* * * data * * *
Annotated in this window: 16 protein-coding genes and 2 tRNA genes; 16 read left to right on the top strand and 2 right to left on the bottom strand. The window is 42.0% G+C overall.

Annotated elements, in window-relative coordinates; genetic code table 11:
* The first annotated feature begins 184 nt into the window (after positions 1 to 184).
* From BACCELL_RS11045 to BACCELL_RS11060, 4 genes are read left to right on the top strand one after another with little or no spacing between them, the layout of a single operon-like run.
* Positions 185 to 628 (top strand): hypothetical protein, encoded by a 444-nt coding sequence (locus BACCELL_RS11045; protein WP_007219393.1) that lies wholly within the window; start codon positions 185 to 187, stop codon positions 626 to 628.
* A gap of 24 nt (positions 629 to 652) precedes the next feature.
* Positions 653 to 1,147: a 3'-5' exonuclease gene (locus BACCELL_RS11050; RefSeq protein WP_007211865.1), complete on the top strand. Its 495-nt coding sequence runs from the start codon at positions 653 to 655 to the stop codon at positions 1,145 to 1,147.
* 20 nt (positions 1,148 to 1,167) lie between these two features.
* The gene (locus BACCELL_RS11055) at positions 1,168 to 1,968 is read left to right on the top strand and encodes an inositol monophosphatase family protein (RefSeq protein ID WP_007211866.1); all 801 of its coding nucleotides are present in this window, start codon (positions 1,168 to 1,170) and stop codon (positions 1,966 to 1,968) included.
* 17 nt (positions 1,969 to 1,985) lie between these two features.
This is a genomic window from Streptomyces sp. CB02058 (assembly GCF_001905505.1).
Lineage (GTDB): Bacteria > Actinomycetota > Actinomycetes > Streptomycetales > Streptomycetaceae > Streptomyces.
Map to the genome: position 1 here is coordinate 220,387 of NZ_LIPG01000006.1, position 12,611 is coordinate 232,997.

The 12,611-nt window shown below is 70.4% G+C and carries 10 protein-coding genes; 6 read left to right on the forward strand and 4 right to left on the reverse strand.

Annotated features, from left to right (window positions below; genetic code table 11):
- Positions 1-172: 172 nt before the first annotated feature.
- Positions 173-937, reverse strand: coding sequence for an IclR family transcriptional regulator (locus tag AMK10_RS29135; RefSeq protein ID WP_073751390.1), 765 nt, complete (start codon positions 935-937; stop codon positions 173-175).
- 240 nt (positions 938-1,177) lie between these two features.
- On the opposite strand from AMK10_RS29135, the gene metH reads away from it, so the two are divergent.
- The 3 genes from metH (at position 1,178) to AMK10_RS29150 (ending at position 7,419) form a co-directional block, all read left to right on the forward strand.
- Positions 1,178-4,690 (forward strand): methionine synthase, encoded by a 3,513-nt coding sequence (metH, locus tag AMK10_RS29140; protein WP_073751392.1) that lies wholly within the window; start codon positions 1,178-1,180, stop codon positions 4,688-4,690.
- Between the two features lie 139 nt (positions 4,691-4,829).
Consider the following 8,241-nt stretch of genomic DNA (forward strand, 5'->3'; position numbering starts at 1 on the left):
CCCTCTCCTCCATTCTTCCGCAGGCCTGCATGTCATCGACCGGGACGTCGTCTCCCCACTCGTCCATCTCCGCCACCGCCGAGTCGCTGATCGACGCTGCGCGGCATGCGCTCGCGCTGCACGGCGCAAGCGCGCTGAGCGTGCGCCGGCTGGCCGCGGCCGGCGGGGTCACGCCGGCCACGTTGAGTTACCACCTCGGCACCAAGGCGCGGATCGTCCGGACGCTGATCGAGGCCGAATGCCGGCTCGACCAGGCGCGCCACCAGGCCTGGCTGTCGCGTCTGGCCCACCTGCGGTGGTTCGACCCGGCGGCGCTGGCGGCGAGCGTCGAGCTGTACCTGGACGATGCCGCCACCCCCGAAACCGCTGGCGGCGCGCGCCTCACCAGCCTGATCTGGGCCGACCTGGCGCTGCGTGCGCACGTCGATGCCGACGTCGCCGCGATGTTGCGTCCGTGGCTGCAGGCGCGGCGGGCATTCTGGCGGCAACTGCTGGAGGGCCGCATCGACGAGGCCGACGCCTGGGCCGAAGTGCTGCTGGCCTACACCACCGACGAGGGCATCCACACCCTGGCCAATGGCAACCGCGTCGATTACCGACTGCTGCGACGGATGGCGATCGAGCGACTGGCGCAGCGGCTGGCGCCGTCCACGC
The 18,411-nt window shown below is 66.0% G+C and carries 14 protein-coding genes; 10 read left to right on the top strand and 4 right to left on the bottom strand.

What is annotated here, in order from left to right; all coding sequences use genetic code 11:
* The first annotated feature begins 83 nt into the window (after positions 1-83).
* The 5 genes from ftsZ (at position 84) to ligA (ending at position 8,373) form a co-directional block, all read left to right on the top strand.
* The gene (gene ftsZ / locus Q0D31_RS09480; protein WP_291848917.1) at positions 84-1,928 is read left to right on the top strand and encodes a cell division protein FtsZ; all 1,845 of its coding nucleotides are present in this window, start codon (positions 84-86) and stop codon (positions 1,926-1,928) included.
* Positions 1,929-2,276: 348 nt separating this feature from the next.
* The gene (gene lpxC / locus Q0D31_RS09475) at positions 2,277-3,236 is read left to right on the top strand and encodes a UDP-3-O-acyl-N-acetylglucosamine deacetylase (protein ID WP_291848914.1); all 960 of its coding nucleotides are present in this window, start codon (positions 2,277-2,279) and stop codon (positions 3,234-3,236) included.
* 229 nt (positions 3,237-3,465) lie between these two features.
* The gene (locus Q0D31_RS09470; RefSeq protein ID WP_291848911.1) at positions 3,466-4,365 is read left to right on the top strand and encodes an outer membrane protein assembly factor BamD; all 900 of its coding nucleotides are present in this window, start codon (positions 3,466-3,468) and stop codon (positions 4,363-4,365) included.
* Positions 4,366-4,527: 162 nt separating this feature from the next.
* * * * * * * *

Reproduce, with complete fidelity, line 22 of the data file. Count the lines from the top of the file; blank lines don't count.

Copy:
- Between the two features lie 139 nt (positions 4,691-4,829).